Colette Sheridan how he broke the rut.


Touring cyclist Emmet Ryan tells of his healthy pursuit of cycling

Teacher Emmet Ryan felt trapped, over-worked and under-appreciated in his London job. He tells Colette Sheridan how he broke the rut.

Touring cyclist Emmet Ryan tells of his healthy pursuit of cycling

One dark damp winter evening in London, Emmet Ryan, fed up with his teaching job in a tough area in the east of the city, decided to do something about his long-held fantasy to ditch his secure job and cycle around Ireland.

Ryan, a Cork man, was tired of London, but not of life — contrary to Samuel Johnson’s observation to Boswell that “when a man is tired of London, he is tired of life.”

Ryan, aged 37, recently published his first book, ‘Tour de Ireland,’ which is a mixture of travel writing, the sport and hobby of cycling, with interesting nuggets of history thrown in as well as accounts of the people he met on his 16-day cycle around Ireland.

He covered 1,914km undertaken during the 2012 Tour de France. It was a liberating experience for Ryan who is currently working on a book about his cycle and walk along the Camino de Santiago in northern Spain.

Ryan, who hopes to get a teaching job in his native country this year, felt trapped, over-worked and under-appreciated in his London job.

He stuck it out for over eight years. “It was a great experience but it was something I couldn’t sustain any longer. I was working 60 hours a week. The level of paper work in the job is ridiculous.

"I was teaching Shakespeare which was very difficult as some of the children didn’t even speak English. About 40% of teachers in the UK quit their jobs within a few years. We weren’t trusted as teachers to get on with our jobs.

"There’s always the parent-over-your-shoulder scenario. Cycling around Ireland seemed like the complete opposite to what I was doing.

"I wasn’t very happy in my life. I wanted freedom and escapism, just to get on my bike and go. I made it happen and had a great time.”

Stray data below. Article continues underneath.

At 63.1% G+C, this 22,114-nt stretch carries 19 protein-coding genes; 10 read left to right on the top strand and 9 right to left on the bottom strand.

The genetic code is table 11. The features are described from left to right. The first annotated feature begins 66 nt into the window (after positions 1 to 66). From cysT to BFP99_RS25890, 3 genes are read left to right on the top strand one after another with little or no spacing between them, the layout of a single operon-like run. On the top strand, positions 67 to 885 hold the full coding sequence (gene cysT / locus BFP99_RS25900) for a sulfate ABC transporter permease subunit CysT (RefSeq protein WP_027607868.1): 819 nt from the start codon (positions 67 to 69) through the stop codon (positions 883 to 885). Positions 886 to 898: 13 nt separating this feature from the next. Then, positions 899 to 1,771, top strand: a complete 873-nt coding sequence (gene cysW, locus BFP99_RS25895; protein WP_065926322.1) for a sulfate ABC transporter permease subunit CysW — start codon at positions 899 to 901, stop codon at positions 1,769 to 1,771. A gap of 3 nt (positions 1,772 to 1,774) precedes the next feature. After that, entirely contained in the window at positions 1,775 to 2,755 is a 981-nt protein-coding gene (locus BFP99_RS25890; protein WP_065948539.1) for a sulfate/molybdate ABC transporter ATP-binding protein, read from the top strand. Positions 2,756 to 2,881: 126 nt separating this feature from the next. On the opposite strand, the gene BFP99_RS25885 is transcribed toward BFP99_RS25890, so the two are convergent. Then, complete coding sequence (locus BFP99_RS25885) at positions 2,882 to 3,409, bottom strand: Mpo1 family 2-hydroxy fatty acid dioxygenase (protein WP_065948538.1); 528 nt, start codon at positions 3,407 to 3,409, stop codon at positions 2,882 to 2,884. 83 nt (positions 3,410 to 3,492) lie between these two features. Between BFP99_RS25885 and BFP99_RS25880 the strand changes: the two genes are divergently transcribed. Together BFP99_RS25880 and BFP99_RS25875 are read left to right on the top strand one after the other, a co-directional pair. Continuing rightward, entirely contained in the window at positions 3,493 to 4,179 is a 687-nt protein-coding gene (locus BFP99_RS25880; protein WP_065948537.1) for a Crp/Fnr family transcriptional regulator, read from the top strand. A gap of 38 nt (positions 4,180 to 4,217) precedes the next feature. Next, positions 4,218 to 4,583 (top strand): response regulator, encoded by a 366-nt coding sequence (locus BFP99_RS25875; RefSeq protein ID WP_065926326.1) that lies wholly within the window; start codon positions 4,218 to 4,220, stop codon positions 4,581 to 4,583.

Ryan refers to a homesick WB Yeats being in London’s Fleet Street where a little water fountain in a shop window reminded the poet of Lough Gill in Sligo and inspired ‘The Lake Isle of Innisfree.’

“Leaving London was my moment of arising and going. When I decided to quit my job, no one tried to talk me out of it because I described my daily routine which nobody would want. There’s a lot of Irish teachers in the UK who are genuinely suffering and very stressed.

"The system doesn’t trust teachers. We’re lucky that in Ireland, there is a better attitude towards education and teachers are treated with a lot of respect.”

In cycling around Ireland, Ryan wanted to demonstrate that such an adventure can be done in a holiday timeframe. “It’s an alternative to sitting on your arse in Spain and getting scalded. It’s a cultural holiday, it’s adventurous and it’s escapist, but it’s healthy escapism. It’s not going to the pubs for two weeks in Spain.”

Ryan started his cycle from Cork, heading west. He ended up returning to the city and challenging himself to cycle up Patrick’s Hill in celebration of his achievement.

“I did anything from 50km to 160km in a day. If you’re not a big touring cyclist, you can manage 50km a day. It isn’t actually that much when you start in the morning and have all day to do it.”

Ryan opted for a racing bike, preferring it to a touring bike. “A lot of touring bikes have panniers for carrying your tent and sleeping bag. But I’m not that kind of touring cyclist.

"I’m what you’d call a credit card tourist. I worked hard on the bike all day and rewarded myself with a bath and a shower and a proper bed in a B&B or hotel, rather than a sleeping bag.”